On Sunday at the New York City Marathon, Tatyana McFadden sped across the finish line a full 3 minutes and 41 seconds ahead of her nearest competitor. She also rolled her way to an unprecedented victory, becoming the first athlete to ever win a marathon Grand Slam—winning races in Boston, London, Chicago and New York in the same year.
McFadden remained unphased as she navigated her wheelchair over the uneven streets of New York—they are nothing compared to what else she has had to overcome.
The 24-year-old Maryland resident was born in Russia with a condition called spina bifida, which left her paralyzed from the waist down. She spent the first six years of her life in an orphanage before being adopted by an American family.
Outfitted with her first wheelchair, McFadden quickly became interested in racing. But when she encountered resistance from her high school track coach, she sued the state of Maryland, arguing for equal access to school athletics for people with disabilities.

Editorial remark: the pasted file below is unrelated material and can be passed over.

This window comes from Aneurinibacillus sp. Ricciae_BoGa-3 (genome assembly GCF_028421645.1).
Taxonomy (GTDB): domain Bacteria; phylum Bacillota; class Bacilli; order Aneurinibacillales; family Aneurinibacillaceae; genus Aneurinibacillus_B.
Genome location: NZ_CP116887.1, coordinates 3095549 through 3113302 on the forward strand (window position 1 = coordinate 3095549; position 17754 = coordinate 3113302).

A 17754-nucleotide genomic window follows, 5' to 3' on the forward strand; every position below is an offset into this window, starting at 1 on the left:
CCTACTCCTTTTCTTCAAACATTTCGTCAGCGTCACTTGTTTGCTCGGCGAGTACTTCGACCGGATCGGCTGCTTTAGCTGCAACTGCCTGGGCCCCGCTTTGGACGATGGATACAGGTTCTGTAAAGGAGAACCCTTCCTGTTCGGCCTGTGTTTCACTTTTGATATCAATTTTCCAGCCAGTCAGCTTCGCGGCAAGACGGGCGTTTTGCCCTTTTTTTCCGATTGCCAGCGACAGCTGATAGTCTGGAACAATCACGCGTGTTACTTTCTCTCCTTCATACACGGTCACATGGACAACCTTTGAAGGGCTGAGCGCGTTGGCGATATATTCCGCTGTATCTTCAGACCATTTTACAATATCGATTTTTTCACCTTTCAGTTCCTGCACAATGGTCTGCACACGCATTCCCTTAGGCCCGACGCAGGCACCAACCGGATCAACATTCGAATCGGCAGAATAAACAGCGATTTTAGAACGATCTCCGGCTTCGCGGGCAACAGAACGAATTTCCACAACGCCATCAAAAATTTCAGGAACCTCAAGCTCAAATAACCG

The suit resulted in the passing of country's first ever law allowing and encouraging students with disabilities to participate in school sports programs.
At 15, McFadden was the youngest member of the USA track and field team at the Athens Paralympic Games. She has since gone on to win 10 Paralympic metals and six world championships, in addition to her marathon wins.
After her win on Sunday, McFadden doesn't have much time to catch her breath. She's already preparing for her next race—the Paralympics cross-country skiing World Cup, with the hope that she will qualify for the U.S Paralympic Team in Sochi this winter.
Tatyana McFadden joins The Takeaway to discuss her remarkable achievements.